On Wednesday, the hosts of Slate’s parenting podcast, Mom and Dad Are Fighting, gathered for a live video show and fielded questions from viewers. One question, adapted from the show and edited for clarity, can be read below.
Question: We have tried to raise our 2.5-year-old daughter without traditional gender norms, colors, princesses, and so on. She has decided on her own that purple and pink are her favorite colors, which is great. My mother-in-law has taken this newfound preference for purple and pink as an excuse to start doing hair and giving her fake makeup and jewelry because she “likes it.” How do I diplomatically ask her not to without hurting her feelings? Or am I thinking too much about it?
Jamilah Lemieux: You’re not thinking too much, but you’re thinking the wrong things. What I’m hearing here is a negative connotation to things that are coded as feminine. I’m not sure if that’s your intention, but when people talk about gender-neutral things, they usually mean things that are marketed toward boys. There’s nothing wrong with femininity. This doesn’t mean she won’t be progressive or strong or that she’ll suffer from internalized misogyny. She might just like pink and purple.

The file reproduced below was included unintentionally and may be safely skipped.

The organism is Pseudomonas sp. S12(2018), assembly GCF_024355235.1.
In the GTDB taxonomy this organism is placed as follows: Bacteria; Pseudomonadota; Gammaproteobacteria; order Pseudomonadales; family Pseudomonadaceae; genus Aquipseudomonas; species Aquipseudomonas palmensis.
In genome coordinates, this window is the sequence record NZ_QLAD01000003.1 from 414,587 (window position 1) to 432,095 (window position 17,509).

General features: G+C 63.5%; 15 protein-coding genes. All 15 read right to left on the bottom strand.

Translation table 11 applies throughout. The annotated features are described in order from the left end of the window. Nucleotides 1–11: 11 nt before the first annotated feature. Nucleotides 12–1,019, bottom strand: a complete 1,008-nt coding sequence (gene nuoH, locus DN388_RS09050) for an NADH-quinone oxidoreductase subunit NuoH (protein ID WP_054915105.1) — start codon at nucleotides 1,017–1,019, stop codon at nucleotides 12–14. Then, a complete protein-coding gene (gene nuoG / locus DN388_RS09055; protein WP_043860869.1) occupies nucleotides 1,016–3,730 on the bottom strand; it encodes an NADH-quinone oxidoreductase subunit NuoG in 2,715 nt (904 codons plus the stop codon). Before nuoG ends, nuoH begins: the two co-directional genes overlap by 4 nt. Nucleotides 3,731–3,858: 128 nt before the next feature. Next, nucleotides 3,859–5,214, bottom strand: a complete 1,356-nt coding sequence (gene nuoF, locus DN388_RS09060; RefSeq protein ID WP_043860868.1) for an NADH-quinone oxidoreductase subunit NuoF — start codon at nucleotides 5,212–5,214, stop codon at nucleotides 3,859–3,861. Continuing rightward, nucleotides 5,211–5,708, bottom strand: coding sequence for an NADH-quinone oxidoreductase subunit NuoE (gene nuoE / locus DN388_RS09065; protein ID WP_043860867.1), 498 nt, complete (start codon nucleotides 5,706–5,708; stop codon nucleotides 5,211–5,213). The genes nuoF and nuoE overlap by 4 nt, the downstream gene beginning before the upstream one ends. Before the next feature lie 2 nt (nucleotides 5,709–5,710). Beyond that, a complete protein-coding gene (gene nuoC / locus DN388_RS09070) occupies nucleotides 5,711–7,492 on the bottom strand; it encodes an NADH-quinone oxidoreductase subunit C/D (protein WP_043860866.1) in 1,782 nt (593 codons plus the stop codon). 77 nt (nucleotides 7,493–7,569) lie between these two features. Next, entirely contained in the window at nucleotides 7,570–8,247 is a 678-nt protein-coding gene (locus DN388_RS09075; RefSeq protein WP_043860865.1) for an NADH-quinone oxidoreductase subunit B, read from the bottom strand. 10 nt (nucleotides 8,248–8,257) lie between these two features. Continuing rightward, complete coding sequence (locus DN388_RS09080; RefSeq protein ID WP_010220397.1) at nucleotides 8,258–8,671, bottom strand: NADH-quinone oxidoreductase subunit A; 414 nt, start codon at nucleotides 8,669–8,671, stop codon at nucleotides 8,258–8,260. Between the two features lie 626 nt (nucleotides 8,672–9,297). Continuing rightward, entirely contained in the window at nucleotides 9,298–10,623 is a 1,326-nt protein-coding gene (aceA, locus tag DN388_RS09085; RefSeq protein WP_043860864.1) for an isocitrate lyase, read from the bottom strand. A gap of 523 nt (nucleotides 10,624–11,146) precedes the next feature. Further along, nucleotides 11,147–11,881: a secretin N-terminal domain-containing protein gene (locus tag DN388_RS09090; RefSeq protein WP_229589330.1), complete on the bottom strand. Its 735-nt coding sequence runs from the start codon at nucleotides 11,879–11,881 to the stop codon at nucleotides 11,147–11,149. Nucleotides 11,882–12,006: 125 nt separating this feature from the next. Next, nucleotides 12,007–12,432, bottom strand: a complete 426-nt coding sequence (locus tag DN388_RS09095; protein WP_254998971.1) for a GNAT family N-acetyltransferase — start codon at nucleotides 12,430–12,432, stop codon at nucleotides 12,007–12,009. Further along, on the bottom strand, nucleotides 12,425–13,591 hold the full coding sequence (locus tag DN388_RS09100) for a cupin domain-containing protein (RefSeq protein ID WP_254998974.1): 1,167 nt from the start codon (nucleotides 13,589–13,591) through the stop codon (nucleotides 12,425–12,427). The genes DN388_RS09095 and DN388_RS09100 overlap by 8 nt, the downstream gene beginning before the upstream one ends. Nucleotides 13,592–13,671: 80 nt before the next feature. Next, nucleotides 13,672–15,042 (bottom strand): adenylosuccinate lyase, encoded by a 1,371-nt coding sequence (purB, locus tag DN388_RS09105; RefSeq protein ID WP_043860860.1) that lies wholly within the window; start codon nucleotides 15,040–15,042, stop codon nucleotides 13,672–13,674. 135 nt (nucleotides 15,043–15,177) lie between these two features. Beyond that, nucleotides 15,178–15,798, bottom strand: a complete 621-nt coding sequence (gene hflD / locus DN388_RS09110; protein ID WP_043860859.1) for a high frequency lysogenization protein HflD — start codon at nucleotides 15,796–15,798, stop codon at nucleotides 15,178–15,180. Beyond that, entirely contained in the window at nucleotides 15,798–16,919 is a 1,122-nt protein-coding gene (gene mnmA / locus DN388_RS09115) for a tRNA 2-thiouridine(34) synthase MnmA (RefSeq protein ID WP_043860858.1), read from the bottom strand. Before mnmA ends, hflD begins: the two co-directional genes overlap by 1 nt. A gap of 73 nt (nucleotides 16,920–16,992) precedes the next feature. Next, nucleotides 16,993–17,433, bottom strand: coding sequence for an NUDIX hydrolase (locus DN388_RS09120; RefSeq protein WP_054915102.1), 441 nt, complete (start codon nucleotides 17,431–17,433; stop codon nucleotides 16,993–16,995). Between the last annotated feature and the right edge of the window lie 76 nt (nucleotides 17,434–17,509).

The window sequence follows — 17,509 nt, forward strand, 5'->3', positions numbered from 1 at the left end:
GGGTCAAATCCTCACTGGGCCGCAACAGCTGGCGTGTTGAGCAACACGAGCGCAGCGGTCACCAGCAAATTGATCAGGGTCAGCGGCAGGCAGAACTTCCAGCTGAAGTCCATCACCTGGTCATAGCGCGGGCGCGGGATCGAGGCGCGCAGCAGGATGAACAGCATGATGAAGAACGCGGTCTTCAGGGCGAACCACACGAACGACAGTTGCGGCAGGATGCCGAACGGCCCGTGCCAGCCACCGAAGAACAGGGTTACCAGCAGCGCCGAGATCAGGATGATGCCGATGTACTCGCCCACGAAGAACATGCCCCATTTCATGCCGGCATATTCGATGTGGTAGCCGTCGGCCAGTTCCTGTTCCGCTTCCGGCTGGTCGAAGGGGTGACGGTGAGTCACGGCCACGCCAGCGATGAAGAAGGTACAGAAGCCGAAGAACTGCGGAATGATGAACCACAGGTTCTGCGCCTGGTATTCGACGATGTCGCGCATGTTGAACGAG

Elizabeth Newcap: I agree. In general the point of gender-neutral is to allow the child to make choices, and sometimes those choices will be inline with a typical stereotype. Maybe the issue here is with the mother-in-law, and you feel that she’s overstepping. It’s OK to let your daughter share something she enjoys with her grandma. You’re giving her a bigger picture of womanhood and femininity.
Dan Kois: I relate to this question a little bit. For some parents of girls, it can be really frustrating to see them sucked into a certain mode of gender presentation that feels so overwhelming in our culture. It doesn’t have to do with thinking pink and purple or girly things are bad, so much as it can feel like the only option for self-presentation for girls. We would push back on that to counter the messages our daughter was receiving everywhere else.
Jamilah: There are so many ways to be a girly girl. You can be a princess and tough. I get that it’s jarring to see your daughter fall into the stereotypically feminine things. Unless she’s a damsel in distress or vapid, feminine things don’t have to mean weak. This is a longstanding feminist argument—just because women embrace a traditional presentation doesn’t mean they’re at odds with the principles of feminism.
Watch the full video chat—with more questions!—in the player below.